Many want to get a piece of the latest hot tech stock, but the best time to invest may be before they go public.
Private Tech Growth Outperformed Dow Jones Tech
Late stage, venture capital-backed private tech companies outperformed not only the S&P 500, but also the Dow Jones Tech index in the fourth quarter of 2018, according to SharesPost, a liquidity provider for investors in hot private companies. The SharesPost U.S. Private Growth Index rose 10.9% in the fourth quarter of 2018, while the S&P 500 fell 14% and the Dow Jones Tech Index fell 17%.
Of course, the global equity market saw a tremendous correction during that time, so outperforming those indices wasn't exactly difficult, but the private index still smoked the public markets. And of course, the S&P 500 and big public tech companies can be incredibly volatile, as public and highly liquid markets are extremely reactive to news, events and changes.
"This wide variance in performance and the uncorrelated, double-digit returns are a reason capital is flowing into this asset class," wrote SharesPost analyst Alejandro Ortiz in a note Wednesday.
Many of these unicorns see their share prices pop immediately upon their debut but now always after. Lyft (LYFT) - Get Lyft Inc. Report rose to $87 on its first trade, well above its offer price of $72 but now stands at just under $60. Snap (SNAP) - Get Snap Inc. Class A Report rose to $27 on its first day of trading in March of 2017, from its offer price of $17, but now trades at under $12. Pinterest and Zoom go public on Thursday, and Uber hits the public market soon this year.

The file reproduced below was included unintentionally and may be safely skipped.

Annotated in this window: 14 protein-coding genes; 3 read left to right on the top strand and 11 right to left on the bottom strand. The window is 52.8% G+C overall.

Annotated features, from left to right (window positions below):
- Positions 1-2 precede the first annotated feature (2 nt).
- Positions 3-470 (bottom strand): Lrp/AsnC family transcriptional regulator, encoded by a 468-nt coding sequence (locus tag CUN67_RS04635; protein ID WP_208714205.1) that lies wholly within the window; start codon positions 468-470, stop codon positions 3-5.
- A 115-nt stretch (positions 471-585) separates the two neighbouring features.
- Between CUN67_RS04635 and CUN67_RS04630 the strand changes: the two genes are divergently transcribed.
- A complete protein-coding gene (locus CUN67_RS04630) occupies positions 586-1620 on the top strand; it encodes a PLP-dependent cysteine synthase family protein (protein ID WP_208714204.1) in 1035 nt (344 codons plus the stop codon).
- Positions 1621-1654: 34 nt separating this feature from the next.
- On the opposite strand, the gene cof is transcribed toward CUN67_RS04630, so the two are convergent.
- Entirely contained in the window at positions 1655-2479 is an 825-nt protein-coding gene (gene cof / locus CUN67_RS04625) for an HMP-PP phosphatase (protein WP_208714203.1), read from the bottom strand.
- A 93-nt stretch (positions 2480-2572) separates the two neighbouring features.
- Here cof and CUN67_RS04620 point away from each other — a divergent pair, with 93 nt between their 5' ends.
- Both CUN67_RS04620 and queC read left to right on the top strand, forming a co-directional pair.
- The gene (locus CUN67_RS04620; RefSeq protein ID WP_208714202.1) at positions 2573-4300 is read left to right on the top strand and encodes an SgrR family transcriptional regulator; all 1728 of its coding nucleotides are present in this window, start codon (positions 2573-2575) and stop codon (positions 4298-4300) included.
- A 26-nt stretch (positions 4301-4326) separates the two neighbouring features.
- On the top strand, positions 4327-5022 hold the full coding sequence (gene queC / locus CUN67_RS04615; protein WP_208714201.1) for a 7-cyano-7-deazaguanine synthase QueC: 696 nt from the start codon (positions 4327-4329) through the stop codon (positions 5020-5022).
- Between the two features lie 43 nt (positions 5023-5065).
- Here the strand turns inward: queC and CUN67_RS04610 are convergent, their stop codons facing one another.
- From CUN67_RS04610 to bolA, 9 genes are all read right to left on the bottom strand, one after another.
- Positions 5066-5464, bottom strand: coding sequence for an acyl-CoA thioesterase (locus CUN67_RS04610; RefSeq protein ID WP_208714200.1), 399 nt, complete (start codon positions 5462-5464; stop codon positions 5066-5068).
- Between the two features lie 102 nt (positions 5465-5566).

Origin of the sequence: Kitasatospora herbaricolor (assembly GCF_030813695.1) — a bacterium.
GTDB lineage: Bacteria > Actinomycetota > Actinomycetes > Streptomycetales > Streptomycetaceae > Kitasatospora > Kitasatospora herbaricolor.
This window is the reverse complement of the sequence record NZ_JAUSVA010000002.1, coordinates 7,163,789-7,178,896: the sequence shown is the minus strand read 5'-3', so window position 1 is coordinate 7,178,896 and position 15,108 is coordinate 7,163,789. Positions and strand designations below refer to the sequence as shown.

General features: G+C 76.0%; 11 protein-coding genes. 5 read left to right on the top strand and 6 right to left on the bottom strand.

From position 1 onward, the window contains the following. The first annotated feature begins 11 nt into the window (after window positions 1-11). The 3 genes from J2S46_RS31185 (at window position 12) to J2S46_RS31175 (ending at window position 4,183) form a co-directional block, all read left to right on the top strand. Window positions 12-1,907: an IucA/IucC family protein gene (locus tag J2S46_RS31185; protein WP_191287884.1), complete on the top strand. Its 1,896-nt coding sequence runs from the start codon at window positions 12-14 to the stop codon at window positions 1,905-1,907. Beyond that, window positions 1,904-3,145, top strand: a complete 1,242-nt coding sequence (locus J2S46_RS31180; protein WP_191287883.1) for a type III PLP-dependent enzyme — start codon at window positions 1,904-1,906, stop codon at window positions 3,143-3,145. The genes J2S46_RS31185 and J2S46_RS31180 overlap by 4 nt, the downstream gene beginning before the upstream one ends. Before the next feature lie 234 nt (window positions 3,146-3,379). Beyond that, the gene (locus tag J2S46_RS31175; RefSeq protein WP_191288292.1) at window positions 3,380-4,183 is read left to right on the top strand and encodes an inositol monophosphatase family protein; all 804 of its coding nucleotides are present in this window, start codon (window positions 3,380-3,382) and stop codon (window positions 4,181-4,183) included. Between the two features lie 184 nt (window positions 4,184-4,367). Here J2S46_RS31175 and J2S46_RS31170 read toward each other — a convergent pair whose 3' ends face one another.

One caveat, though -- you need to be an accredited investor to buy and sell assets on SharesPost, meaning you have at least $1 million in assets, or $200,000 in annual income.
Qualcomm and Apple
Qualcomm (QCOM) - Get QUALCOMM Incorporated Report , RealMoney's stock of the day, and (AAPL) - Get Apple Inc. Report have agreed to settle their bitter royalty dispute and initiate a new six-year deal for Qualcomm to supply chips for Apple's iPhones. RealMoney's Kevin Curran points out that Qualcomm supplying Apple's iPhones makes 5G a surer bet, since it was unclear if Intel (INTC) - Get Intel Corporation Report would have been able to supply the necessary chipsets in time for a 5G iPhone in 2020.
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